Veerapandiya Kattabomma Karuthayya Nayakkar (also known as Kattabomman; born: January 03, 1760) was the most valiant early freedom fighter of 18th-century and he boldly rebelled against the British and their oppressive rule.
He was a prominent Palayakarrar (‘Polygar’) or chieftain from Panchalankurichi of Tamil Nadu, India. His parents were Jagaveera Kattabomman and Aarumugathammal. Veera Pandyan was his original name and Kattabomman was the name of his paternal ancestral name.
He was one among the five children – with two brothers and two sisters. His brothers Oomathurai (Kumaraswamy) and Duraisingam were also great warriors. His wife’s name was Veera Jakkammal. He was a devout Hindu and his presiding deity was Thiruchendur Murugan (Karthikaya).
During the Vijayanagara period Kattabomman ancestors migrated to Tamil Nadu from Kandukuru area of Prakasam district in present day Andhra Pradesh. In his early childhood, he spoke his mother tongue – Telugu and later learnt Tamil, the language spoken in Panchalamkuruchi and other areas.
Roughly 60 years before the Sepoy Mutiny of 1857 that first started in Meerut (Meerut cantonment is the place where the rebellion started when Hindu and Muslim soldiers were given new model rifles with grease-coated cartridgeswhich, it was believed, contained animal fat of pig and cow), in present day U.P. Kattabomman vehemently opposed the British and their subjugation of Indian natives.
One of the Palayakarrars were as much suffered, humiliated and haunted as Kattabomman was by the British just because he boldly refused to accept the sovereignty of British East India Company, pay land taxes and be submissive to the British rulers.
For the sake of freedom and his legitimate rights over his mother land taken away in a dubious manner by the despicable British, he lost every thing dear to him. His loving family was in disarray and his relatives including his brothers were killed or maimed by the foreign rulers, his kingdom was reduced to heaps of trash and debris.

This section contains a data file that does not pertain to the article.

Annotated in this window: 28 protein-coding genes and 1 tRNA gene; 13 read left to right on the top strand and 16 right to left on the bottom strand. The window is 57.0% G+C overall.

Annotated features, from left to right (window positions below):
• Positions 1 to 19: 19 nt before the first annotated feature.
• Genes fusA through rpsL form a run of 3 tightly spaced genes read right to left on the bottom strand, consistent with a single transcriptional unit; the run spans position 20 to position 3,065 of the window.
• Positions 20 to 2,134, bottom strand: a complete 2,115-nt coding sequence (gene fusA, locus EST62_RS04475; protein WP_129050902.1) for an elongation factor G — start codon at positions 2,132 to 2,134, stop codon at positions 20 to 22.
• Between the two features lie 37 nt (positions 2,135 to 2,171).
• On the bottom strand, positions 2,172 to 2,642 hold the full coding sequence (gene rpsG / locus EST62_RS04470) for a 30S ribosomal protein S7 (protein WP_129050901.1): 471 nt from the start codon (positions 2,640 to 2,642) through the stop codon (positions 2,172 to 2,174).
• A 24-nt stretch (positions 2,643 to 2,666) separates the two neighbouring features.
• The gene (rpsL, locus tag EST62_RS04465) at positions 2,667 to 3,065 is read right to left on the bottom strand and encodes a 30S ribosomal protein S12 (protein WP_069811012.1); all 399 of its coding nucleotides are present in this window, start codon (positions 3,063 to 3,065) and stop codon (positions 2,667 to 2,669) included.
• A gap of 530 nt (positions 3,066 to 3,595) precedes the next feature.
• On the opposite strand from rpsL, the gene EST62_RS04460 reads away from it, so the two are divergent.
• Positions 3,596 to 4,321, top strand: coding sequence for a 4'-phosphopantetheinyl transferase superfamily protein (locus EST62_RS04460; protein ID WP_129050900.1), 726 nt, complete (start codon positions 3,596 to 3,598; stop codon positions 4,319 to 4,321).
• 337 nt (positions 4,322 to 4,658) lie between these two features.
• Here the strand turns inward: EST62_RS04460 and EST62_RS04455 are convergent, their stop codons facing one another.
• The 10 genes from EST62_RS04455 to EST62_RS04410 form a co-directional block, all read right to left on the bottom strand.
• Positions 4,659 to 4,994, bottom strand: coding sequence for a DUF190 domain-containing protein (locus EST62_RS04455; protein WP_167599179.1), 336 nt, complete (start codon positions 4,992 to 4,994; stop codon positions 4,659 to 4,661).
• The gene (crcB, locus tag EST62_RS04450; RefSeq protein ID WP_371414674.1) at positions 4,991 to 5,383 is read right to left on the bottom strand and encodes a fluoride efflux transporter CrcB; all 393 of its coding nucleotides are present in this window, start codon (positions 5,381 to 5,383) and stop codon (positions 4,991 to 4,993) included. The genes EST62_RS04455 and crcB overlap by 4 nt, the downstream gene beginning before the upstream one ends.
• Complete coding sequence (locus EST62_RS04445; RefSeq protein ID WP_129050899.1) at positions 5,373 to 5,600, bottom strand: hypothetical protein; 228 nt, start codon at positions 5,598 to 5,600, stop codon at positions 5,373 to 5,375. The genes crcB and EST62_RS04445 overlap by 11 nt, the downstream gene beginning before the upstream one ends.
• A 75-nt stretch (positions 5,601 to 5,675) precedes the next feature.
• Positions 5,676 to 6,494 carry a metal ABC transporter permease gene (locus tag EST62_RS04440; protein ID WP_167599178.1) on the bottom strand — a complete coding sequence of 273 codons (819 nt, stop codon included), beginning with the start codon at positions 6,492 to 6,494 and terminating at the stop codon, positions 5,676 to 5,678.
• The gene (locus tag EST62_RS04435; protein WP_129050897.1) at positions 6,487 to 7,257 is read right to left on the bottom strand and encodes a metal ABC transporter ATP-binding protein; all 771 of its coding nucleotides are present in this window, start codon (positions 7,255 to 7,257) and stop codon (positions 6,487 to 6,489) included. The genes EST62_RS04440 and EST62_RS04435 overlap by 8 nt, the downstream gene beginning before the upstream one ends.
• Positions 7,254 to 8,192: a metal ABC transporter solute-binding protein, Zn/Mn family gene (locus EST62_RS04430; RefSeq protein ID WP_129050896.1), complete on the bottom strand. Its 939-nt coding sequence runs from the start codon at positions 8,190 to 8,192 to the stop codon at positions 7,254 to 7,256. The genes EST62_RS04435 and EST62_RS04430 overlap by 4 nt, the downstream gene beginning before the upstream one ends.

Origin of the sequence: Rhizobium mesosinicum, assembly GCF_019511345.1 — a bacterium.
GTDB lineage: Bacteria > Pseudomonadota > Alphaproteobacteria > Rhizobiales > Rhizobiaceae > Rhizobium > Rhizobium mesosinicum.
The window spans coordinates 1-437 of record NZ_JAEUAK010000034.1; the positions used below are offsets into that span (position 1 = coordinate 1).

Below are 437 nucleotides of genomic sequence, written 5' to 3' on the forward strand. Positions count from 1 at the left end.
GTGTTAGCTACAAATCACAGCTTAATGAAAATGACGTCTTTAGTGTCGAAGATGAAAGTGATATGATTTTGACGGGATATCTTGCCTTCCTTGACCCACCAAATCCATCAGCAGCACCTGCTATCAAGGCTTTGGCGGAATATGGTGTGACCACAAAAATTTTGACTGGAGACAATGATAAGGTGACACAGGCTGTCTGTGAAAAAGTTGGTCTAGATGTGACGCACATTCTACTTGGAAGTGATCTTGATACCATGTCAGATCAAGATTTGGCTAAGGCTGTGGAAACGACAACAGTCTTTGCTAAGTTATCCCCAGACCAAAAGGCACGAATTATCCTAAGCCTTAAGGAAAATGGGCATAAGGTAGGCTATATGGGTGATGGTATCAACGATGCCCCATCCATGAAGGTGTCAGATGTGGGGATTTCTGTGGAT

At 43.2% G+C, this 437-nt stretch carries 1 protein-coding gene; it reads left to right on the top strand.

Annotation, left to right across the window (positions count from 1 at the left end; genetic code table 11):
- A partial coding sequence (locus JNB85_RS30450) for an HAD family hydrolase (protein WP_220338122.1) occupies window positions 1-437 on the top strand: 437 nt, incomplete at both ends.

Kattabomman became 47th Palayakarrar or Chief on February 02, 1790 and ruled the palayam with skill and diplomacy. As the Nawob of Arcot was unable to fulfill his financial commitments to the British, Thirunelveli and many other areas that were ruled by the Palayakarrars (chieftains) came under the British control. The British created mischief among the local chiefs to keep them apart and collected land taxes from them and gave concessions to those who were cooperative.
Kattabomman not only refused to pay the land taxes but also had row with the then Tirunelveli Collector Jackson and later other East India company officials, thus becoming a menace to the foreign rulers. After the death of Tipu Sultan (May, 1799; the British killed Tipu Sultan with the help from a traitor close to him ) in the last Mysore war at Srirangapatna, the British decided to take on the valiant Chief of Pachalamkuruchi.
The British forces attacked Kattabomman at a time when most of his warriors and people were at Thiruchendur and other places to attend some Hindu temple festivals. Taken aback and unprepared with lack of adequate forces to back him up, Veerapandyan fought tooth and nail with the British, but it was of no use. He, at last, fled the battle ground and for some time roamed different places, using various guises. Because of the handiwork of British masters a pious, courageous local chief became a sort of vagabond.
In the mean time before the end of war, his brotherOomathurai set the ammunition storage on fire and killed severalBritish soldiers. He too left the war field and hid in several places to avoid arrest. As for Kattabomman, at last he was in the state of Pudukotta, whose ruler had a close relationship with the British. He was caught by the British and taken to Panchalamkuruchi where there was a formal inquiry – trial under the official Captain Bannerman.
He refused to budge and spoke against the atrocities of the British with patriotic zeal. Nor was he scarred of facing the gallows. At last he was sentenced to death by hanging by the military panel. On orders from Bannerman Verrapandya Kattabomman was hanged to death on October 19, 1799 in public at a small village called Kayatharu in Tirunelveli district. His associates were also hanged by theBritish.
To pay their homage and respect every year thousands of people visit this place, where this great patriotic Indian was put to death by the merciless, diabolical British East India company officials. His crime was he defended his mother land and his people against foreign invaders – the British.
In the long history of India’s freedom struggle against the unjust British rulers, numerous Indian patriots became immortal figures. Surely the great Palayakarrar (‘Polygar’) or chieftain, Veerapandya Kattabomman of Telugu decent from Tirunelveli district of Tamil Nadu is the most prominent one and his saga of heroic exploits, sacrifice and courage will remain etched in the pages of history of early Indian freedom fighters till the end of this world.